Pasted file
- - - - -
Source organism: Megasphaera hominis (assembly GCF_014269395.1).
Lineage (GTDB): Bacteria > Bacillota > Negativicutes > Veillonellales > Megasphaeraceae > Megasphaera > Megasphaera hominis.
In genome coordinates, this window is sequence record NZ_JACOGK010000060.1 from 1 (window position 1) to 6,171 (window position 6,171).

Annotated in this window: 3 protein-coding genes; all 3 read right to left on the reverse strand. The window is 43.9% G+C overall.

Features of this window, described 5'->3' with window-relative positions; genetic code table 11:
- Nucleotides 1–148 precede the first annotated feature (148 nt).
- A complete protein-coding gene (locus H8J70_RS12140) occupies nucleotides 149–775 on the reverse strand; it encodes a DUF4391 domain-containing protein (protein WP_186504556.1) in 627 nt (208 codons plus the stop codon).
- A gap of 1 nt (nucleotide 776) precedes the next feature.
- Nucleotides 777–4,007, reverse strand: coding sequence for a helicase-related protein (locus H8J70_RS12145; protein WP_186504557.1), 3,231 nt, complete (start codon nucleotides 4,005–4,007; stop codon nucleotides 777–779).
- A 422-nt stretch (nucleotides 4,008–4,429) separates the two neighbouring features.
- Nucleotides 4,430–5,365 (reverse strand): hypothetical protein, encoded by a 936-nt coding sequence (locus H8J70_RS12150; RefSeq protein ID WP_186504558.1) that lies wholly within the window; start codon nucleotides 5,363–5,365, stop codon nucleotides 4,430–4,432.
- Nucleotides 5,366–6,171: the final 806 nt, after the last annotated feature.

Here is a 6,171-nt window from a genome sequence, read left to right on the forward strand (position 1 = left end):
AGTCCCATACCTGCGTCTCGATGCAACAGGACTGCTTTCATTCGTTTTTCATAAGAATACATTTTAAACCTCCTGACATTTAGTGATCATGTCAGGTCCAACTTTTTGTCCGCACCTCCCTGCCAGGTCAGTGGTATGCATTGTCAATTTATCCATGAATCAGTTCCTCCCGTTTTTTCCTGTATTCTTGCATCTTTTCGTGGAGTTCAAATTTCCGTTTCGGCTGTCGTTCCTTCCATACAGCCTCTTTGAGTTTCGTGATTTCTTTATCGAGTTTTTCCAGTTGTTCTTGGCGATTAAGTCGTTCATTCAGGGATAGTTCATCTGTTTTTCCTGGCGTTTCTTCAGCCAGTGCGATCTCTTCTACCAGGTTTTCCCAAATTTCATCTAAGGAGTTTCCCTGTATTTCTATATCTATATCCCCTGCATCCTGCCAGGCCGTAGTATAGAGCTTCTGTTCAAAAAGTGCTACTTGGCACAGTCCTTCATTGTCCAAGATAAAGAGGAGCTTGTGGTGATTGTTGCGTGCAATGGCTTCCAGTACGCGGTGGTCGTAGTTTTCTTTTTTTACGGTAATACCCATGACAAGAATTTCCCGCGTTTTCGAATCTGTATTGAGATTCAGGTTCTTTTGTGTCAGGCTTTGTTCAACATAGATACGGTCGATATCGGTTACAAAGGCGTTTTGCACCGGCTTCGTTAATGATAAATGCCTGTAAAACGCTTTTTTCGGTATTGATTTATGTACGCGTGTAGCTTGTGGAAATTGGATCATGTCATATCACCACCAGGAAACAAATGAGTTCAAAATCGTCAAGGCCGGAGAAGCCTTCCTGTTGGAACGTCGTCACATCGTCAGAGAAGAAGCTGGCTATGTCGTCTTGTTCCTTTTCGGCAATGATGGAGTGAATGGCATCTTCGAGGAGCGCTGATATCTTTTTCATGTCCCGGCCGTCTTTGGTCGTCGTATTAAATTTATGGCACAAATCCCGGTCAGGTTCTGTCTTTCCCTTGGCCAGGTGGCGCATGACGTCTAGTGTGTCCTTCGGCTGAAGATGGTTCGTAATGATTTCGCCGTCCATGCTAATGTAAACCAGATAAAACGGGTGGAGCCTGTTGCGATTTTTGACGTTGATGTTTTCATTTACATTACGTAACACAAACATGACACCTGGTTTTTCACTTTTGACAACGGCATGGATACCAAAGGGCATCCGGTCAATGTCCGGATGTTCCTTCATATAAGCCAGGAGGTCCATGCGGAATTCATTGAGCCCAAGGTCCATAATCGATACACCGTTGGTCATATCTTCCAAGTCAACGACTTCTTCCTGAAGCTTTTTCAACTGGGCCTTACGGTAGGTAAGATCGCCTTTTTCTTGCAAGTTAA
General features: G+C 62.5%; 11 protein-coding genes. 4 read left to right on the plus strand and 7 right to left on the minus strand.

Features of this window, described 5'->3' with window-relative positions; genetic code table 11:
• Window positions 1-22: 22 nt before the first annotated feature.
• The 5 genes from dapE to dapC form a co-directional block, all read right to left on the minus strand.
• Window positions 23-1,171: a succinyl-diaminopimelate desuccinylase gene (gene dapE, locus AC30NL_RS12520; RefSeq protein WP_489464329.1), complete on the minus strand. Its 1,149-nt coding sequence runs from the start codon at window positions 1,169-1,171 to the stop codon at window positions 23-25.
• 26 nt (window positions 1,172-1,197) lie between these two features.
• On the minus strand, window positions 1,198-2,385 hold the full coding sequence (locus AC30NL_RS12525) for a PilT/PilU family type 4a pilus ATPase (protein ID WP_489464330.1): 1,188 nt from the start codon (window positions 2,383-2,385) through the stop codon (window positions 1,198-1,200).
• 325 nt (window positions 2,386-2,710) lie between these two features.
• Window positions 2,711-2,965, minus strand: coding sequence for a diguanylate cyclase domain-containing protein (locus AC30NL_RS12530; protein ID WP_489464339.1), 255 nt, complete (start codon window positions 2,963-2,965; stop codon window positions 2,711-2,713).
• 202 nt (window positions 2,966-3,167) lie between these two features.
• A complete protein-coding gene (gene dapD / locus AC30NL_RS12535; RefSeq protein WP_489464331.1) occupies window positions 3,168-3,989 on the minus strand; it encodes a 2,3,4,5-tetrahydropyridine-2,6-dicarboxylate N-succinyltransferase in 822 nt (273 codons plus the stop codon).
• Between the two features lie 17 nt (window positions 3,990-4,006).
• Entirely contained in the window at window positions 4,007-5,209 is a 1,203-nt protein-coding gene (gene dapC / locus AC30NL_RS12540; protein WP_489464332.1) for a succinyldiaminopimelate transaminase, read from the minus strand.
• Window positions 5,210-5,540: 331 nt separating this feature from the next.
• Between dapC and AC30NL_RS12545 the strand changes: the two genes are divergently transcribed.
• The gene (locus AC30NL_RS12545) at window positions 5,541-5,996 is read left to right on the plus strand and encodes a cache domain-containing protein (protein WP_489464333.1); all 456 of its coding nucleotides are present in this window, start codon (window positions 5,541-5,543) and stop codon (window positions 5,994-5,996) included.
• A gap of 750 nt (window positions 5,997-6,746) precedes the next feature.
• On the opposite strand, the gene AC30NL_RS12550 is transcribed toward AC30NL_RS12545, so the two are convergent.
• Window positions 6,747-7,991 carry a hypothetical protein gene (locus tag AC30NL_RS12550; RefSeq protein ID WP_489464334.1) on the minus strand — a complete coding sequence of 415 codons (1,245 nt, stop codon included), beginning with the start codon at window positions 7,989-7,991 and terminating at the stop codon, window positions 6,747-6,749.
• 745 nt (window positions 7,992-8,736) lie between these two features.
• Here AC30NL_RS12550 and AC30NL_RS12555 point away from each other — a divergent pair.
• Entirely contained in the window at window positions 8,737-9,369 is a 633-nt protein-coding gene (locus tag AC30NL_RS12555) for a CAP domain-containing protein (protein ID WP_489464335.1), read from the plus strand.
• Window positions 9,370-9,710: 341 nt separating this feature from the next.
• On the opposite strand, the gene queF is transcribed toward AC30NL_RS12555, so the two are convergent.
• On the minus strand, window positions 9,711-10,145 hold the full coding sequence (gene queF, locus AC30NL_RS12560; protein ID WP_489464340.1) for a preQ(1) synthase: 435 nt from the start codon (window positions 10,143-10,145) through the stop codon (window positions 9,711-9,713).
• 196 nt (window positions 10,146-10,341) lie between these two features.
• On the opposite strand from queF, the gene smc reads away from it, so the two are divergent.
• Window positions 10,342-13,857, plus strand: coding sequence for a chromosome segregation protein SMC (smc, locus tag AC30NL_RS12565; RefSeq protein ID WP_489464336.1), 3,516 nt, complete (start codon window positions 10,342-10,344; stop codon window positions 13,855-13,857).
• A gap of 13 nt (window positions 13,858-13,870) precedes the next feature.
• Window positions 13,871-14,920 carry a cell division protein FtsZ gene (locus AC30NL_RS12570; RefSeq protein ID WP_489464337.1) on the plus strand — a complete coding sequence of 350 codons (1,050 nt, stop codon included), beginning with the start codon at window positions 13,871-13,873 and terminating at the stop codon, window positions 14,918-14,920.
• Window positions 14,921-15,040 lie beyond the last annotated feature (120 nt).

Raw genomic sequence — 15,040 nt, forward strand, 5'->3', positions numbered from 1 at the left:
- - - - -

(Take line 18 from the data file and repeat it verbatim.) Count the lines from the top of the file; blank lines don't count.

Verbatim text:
• The 5 genes from dapE to dapC form a co-directional block, all read right to left on the minus strand.